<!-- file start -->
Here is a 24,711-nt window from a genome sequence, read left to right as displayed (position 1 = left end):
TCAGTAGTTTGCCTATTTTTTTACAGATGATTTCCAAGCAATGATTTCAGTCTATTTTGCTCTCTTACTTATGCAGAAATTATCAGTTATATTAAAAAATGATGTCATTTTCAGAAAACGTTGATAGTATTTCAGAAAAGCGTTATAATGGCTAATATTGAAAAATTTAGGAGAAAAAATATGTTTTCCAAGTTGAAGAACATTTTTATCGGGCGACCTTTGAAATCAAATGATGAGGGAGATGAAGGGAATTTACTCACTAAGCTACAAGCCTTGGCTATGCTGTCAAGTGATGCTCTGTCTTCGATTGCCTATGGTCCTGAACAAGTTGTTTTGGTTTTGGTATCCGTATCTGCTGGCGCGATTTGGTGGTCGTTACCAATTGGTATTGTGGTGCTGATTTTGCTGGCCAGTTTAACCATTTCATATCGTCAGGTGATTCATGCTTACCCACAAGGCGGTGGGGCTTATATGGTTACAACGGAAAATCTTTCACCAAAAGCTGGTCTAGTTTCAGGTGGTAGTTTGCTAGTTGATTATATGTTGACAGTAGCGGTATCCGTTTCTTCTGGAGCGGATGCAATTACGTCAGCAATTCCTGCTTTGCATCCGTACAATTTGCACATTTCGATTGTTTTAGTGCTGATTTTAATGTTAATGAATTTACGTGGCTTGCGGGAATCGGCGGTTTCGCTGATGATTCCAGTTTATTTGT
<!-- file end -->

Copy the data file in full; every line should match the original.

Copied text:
Here is a 24,711-nt window from a genome sequence, read left to right as displayed (position 1 = left end):
TCAGTAGTTTGCCTATTTTTTTACAGATGATTTCCAAGCAATGATTTCAGTCTATTTTGCTCTCTTACTTATGCAGAAATTATCAGTTATATTAAAAAATGATGTCATTTTCAGAAAACGTTGATAGTATTTCAGAAAAGCGTTATAATGGCTAATATTGAAAAATTTAGGAGAAAAAATATGTTTTCCAAGTTGAAGAACATTTTTATCGGGCGACCTTTGAAATCAAATGATGAGGGAGATGAAGGGAATTTACTCACTAAGCTACAAGCCTTGGCTATGCTGTCAAGTGATGCTCTGTCTTCGATTGCCTATGGTCCTGAACAAGTTGTTTTGGTTTTGGTATCCGTATCTGCTGGCGCGATTTGGTGGTCGTTACCAATTGGTATTGTGGTGCTGATTTTGCTGGCCAGTTTAACCATTTCATATCGTCAGGTGATTCATGCTTACCCACAAGGCGGTGGGGCTTATATGGTTACAACGGAAAATCTTTCACCAAAAGCTGGTCTAGTTTCAGGTGGTAGTTTGCTAGTTGATTATATGTTGACAGTAGCGGTATCCGTTTCTTCTGGAGCGGATGCAATTACGTCAGCAATTCCTGCTTTGCATCCGTACAATTTGCACATTTCGATTGTTTTAGTGCTGATTTTAATGTTAATGAATTTACGTGGCTTGCGGGAATCGGCGGTTTCGCTGATGATTCCAGTTTATTTGT